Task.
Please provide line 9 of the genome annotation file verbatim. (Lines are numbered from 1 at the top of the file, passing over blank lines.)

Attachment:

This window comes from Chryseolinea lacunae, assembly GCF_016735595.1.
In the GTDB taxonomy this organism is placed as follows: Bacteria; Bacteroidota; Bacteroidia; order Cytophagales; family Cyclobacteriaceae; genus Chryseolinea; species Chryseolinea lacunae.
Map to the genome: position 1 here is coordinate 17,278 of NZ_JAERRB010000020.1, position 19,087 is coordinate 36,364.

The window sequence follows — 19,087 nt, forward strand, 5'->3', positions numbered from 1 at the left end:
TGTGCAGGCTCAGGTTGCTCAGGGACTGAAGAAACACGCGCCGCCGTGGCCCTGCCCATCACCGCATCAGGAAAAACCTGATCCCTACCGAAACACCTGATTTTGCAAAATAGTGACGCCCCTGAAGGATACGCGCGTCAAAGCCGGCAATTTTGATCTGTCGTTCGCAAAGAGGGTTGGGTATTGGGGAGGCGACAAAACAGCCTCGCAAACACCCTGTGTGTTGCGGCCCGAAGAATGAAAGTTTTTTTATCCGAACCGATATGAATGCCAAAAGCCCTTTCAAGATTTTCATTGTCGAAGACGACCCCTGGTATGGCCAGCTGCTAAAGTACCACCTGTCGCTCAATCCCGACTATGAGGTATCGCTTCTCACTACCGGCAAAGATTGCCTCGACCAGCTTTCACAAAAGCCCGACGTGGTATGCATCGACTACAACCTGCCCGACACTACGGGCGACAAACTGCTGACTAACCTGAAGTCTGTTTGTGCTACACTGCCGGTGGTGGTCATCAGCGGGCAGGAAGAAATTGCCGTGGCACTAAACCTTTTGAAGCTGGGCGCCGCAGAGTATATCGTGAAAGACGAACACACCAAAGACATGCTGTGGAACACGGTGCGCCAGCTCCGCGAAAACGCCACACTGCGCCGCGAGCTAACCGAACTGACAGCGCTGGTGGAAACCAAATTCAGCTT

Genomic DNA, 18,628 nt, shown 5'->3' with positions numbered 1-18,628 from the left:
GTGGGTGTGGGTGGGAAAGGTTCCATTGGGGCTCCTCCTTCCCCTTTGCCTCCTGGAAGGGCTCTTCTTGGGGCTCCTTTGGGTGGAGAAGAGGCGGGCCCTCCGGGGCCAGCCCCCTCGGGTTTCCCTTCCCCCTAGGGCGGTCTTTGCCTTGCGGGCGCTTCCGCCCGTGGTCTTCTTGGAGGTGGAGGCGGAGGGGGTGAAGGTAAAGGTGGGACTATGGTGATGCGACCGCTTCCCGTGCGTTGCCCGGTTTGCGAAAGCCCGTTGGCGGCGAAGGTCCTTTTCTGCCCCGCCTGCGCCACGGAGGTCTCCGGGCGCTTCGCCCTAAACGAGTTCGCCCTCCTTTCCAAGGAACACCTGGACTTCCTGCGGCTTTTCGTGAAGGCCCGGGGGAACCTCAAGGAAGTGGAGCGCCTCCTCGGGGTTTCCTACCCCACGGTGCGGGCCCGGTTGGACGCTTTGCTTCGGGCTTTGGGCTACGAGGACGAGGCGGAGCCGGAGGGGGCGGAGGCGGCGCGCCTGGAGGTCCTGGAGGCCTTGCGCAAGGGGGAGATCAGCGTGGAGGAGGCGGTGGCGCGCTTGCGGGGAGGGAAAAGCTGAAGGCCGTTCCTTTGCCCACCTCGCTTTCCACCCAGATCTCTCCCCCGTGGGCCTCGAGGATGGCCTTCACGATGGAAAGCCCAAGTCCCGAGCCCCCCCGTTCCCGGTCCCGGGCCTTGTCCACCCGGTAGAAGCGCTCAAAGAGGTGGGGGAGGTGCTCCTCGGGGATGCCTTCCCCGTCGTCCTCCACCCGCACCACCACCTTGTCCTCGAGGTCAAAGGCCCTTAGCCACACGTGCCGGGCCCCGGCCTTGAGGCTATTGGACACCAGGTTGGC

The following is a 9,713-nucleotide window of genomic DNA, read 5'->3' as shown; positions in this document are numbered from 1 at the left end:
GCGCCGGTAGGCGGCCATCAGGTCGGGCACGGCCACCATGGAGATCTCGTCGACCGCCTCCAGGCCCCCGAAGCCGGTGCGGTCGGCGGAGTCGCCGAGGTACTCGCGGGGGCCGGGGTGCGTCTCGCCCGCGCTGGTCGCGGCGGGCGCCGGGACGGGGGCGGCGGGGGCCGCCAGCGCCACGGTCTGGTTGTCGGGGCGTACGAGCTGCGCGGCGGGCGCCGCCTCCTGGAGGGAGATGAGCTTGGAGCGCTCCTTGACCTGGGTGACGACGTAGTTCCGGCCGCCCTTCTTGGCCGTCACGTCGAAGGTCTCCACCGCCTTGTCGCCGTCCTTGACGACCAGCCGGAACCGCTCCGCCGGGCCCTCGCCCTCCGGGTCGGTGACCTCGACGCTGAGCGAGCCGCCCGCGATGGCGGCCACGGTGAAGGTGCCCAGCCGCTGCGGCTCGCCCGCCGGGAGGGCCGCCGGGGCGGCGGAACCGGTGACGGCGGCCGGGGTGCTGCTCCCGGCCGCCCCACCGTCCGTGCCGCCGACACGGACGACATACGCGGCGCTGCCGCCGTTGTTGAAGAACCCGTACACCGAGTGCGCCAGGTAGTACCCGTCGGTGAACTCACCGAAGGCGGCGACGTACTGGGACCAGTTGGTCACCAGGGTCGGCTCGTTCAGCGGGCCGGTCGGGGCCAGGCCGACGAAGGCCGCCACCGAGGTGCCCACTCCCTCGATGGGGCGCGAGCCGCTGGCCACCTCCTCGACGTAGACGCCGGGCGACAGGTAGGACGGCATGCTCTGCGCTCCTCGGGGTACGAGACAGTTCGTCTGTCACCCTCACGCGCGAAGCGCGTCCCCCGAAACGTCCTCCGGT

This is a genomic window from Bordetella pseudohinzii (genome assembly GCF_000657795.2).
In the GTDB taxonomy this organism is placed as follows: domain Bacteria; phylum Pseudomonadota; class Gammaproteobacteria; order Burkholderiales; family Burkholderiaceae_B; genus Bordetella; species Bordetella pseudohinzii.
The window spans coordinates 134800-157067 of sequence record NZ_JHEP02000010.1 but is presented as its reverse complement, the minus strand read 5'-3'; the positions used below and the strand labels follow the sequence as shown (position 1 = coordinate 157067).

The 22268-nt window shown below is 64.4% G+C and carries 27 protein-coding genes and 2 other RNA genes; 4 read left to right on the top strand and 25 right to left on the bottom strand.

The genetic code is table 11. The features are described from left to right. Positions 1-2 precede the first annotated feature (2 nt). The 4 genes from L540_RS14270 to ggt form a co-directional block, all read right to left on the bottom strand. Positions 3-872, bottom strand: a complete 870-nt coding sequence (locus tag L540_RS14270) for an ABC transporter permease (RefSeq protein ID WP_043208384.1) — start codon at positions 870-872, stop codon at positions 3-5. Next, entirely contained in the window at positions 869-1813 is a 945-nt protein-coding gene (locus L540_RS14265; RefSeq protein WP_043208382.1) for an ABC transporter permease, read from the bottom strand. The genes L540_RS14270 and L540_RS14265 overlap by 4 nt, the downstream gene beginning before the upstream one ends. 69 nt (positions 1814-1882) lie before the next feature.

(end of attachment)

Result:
GCGCCGGTAGGCGGCCATCAGGTCGGGCACGGCCACCATGGAGATCTCGTCGACCGCCTCCAGGCCCCCGAAGCCGGTGCGGTCGGCGGAGTCGCCGAGGTACTCGCGGGGGCCGGGGTGCGTCTCGCCCGCGCTGGTCGCGGCGGGCGCCGGGACGGGGGCGGCGGGGGCCGCCAGCGCCACGGTCTGGTTGTCGGGGCGTACGAGCTGCGCGGCGGGCGCCGCCTCCTGGAGGGAGATGAGCTTGGAGCGCTCCTTGACCTGGGTGACGACGTAGTTCCGGCCGCCCTTCTTGGCCGTCACGTCGAAGGTCTCCACCGCCTTGTCGCCGTCCTTGACGACCAGCCGGAACCGCTCCGCCGGGCCCTCGCCCTCCGGGTCGGTGACCTCGACGCTGAGCGAGCCGCCCGCGATGGCGGCCACGGTGAAGGTGCCCAGCCGCTGCGGCTCGCCCGCCGGGAGGGCCGCCGGGGCGGCGGAACCGGTGACGGCGGCCGGGGTGCTGCTCCCGGCCGCCCCACCGTCCGTGCCGCCGACACGGACGACATACGCGGCGCTGCCGCCGTTGTTGAAGAACCCGTACACCGAGTGCGCCAGGTAGTACCCGTCGGTGAACTCACCGAAGGCGGCGACGTACTGGGACCAGTTGGTCACCAGGGTCGGCTCGTTCAGCGGGCCGGTCGGGGCCAGGCCGACGAAGGCCGCCACCGAGGTGCCCACTCCCTCGATGGGGCGCGAGCCGCTGGCCACCTCCTCGACGTAGACGCCGGGCGACAGGTAGGACGGCATGCTCTGCGCTCCTCGGGGTACGAGACAGTTCGTCTGTCACCCTCACGCGCGAAGCGCGTCCCCCGAAACGTCCTCCGGT